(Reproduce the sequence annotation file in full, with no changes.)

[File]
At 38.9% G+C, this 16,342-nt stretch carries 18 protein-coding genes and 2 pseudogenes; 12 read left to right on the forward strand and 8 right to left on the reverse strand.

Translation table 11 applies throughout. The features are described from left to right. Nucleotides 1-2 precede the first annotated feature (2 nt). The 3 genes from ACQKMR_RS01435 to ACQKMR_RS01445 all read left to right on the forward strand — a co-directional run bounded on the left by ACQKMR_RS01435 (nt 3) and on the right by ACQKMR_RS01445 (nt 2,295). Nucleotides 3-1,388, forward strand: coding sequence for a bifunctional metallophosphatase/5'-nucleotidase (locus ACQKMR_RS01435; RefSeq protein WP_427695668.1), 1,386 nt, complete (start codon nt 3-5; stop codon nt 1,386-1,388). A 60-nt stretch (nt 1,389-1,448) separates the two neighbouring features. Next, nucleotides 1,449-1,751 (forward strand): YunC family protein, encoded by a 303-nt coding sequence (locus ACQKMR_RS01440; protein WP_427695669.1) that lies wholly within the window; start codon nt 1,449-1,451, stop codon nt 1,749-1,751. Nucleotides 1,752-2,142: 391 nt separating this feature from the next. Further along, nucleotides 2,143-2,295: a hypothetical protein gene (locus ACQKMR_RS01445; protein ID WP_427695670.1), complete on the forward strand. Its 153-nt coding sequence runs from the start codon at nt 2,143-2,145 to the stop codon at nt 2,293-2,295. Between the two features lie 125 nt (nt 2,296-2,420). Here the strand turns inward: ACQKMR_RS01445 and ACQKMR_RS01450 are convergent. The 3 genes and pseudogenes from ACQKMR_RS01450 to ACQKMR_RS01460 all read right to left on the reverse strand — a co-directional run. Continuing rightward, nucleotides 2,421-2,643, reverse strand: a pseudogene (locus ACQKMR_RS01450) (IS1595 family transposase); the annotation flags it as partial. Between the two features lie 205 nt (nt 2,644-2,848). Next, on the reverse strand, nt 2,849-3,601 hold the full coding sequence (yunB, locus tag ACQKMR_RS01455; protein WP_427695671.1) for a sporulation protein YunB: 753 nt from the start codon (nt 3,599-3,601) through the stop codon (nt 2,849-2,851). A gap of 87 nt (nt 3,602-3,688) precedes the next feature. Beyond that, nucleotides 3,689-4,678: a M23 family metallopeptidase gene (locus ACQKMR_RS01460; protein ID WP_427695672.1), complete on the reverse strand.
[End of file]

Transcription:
At 38.9% G+C, this 16,342-nt stretch carries 18 protein-coding genes and 2 pseudogenes; 12 read left to right on the forward strand and 8 right to left on the reverse strand.

Translation table 11 applies throughout. The features are described from left to right. Nucleotides 1-2 precede the first annotated feature (2 nt). The 3 genes from ACQKMR_RS01435 to ACQKMR_RS01445 all read left to right on the forward strand — a co-directional run bounded on the left by ACQKMR_RS01435 (nt 3) and on the right by ACQKMR_RS01445 (nt 2,295). Nucleotides 3-1,388, forward strand: coding sequence for a bifunctional metallophosphatase/5'-nucleotidase (locus ACQKMR_RS01435; RefSeq protein WP_427695668.1), 1,386 nt, complete (start codon nt 3-5; stop codon nt 1,386-1,388). A 60-nt stretch (nt 1,389-1,448) separates the two neighbouring features. Next, nucleotides 1,449-1,751 (forward strand): YunC family protein, encoded by a 303-nt coding sequence (locus ACQKMR_RS01440; protein WP_427695669.1) that lies wholly within the window; start codon nt 1,449-1,451, stop codon nt 1,749-1,751. Nucleotides 1,752-2,142: 391 nt separating this feature from the next. Further along, nucleotides 2,143-2,295: a hypothetical protein gene (locus ACQKMR_RS01445; protein ID WP_427695670.1), complete on the forward strand. Its 153-nt coding sequence runs from the start codon at nt 2,143-2,145 to the stop codon at nt 2,293-2,295. Between the two features lie 125 nt (nt 2,296-2,420). Here the strand turns inward: ACQKMR_RS01445 and ACQKMR_RS01450 are convergent. The 3 genes and pseudogenes from ACQKMR_RS01450 to ACQKMR_RS01460 all read right to left on the reverse strand — a co-directional run. Continuing rightward, nucleotides 2,421-2,643, reverse strand: a pseudogene (locus ACQKMR_RS01450) (IS1595 family transposase); the annotation flags it as partial. Between the two features lie 205 nt (nt 2,644-2,848). Next, on the reverse strand, nt 2,849-3,601 hold the full coding sequence (yunB, locus tag ACQKMR_RS01455; protein WP_427695671.1) for a sporulation protein YunB: 753 nt from the start codon (nt 3,599-3,601) through the stop codon (nt 2,849-2,851). A gap of 87 nt (nt 3,602-3,688) precedes the next feature. Beyond that, nucleotides 3,689-4,678: a M23 family metallopeptidase gene (locus ACQKMR_RS01460; protein ID WP_427695672.1), complete on the reverse strand.